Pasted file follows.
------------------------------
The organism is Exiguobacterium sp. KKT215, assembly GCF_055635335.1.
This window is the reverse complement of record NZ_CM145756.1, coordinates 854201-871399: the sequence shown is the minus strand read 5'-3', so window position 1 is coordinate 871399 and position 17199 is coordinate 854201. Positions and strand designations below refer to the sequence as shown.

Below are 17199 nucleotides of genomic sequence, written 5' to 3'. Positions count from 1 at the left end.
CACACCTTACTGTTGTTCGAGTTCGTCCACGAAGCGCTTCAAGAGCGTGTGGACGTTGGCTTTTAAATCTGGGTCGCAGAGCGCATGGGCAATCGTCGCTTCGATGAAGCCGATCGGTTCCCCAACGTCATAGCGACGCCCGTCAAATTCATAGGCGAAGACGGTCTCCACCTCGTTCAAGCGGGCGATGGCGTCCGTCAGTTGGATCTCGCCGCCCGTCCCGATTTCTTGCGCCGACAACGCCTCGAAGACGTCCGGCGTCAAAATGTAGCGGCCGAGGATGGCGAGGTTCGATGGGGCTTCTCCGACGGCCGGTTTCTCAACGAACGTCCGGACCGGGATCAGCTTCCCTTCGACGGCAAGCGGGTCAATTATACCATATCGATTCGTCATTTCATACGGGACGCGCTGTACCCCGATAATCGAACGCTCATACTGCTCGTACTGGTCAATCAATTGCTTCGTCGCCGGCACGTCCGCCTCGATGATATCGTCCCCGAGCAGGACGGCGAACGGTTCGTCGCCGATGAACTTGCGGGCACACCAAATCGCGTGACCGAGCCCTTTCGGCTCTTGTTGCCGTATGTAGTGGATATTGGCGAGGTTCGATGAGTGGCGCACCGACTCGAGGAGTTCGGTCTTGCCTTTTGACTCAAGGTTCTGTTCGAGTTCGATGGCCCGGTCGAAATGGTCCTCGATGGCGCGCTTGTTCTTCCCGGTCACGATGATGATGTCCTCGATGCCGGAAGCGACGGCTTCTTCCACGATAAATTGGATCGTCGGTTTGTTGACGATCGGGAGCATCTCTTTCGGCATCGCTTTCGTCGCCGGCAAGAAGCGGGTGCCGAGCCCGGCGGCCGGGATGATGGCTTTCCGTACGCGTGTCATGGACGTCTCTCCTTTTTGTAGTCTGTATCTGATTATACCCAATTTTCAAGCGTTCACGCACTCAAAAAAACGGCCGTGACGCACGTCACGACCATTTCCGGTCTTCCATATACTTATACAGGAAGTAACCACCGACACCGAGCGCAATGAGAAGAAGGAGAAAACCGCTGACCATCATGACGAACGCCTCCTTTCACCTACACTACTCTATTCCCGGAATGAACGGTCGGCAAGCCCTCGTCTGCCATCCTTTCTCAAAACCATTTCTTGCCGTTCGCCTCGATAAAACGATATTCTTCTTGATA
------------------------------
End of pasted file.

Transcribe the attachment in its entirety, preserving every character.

The organism is Exiguobacterium sp. KKT215, assembly GCF_055635335.1.
This window is the reverse complement of record NZ_CM145756.1, coordinates 854201-871399: the sequence shown is the minus strand read 5'-3', so window position 1 is coordinate 871399 and position 17199 is coordinate 854201. Positions and strand designations below refer to the sequence as shown.

Below are 17199 nucleotides of genomic sequence, written 5' to 3'. Positions count from 1 at the left end.
CACACCTTACTGTTGTTCGAGTTCGTCCACGAAGCGCTTCAAGAGCGTGTGGACGTTGGCTTTTAAATCTGGGTCGCAGAGCGCATGGGCAATCGTCGCTTCGATGAAGCCGATCGGTTCCCCAACGTCATAGCGACGCCCGTCAAATTCATAGGCGAAGACGGTCTCCACCTCGTTCAAGCGGGCGATGGCGTCCGTCAGTTGGATCTCGCCGCCCGTCCCGATTTCTTGCGCCGACAACGCCTCGAAGACGTCCGGCGTCAAAATGTAGCGGCCGAGGATGGCGAGGTTCGATGGGGCTTCTCCGACGGCCGGTTTCTCAACGAACGTCCGGACCGGGATCAGCTTCCCTTCGACGGCAAGCGGGTCAATTATACCATATCGATTCGTCATTTCATACGGGACGCGCTGTACCCCGATAATCGAACGCTCATACTGCTCGTACTGGTCAATCAATTGCTTCGTCGCCGGCACGTCCGCCTCGATGATATCGTCCCCGAGCAGGACGGCGAACGGTTCGTCGCCGATGAACTTGCGGGCACACCAAATCGCGTGACCGAGCCCTTTCGGCTCTTGTTGCCGTATGTAGTGGATATTGGCGAGGTTCGATGAGTGGCGCACCGACTCGAGGAGTTCGGTCTTGCCTTTTGACTCAAGGTTCTGTTCGAGTTCGATGGCCCGGTCGAAATGGTCCTCGATGGCGCGCTTGTTCTTCCCGGTCACGATGATGATGTCCTCGATGCCGGAAGCGACGGCTTCTTCCACGATAAATTGGATCGTCGGTTTGTTGACGATCGGGAGCATCTCTTTCGGCATCGCTTTCGTCGCCGGCAAGAAGCGGGTGCCGAGCCCGGCGGCCGGGATGATGGCTTTCCGTACGCGTGTCATGGACGTCTCTCCTTTTTGTAGTCTGTATCTGATTATACCCAATTTTCAAGCGTTCACGCACTCAAAAAAACGGCCGTGACGCACGTCACGACCATTTCCGGTCTTCCATATACTTATACAGGAAGTAACCACCGACACCGAGCGCAATGAGAAGAAGGAGAAAACCGCTGACCATCATGACGAACGCCTCCTTTCACCTACACTACTCTATTCCCGGAATGAACGGTCGGCAAGCCCTCGTCTGCCATCCTTTCTCAAAACCATTTCTTGCCGTTCGCCTCGATAAAACGATATTCTTCTTGATA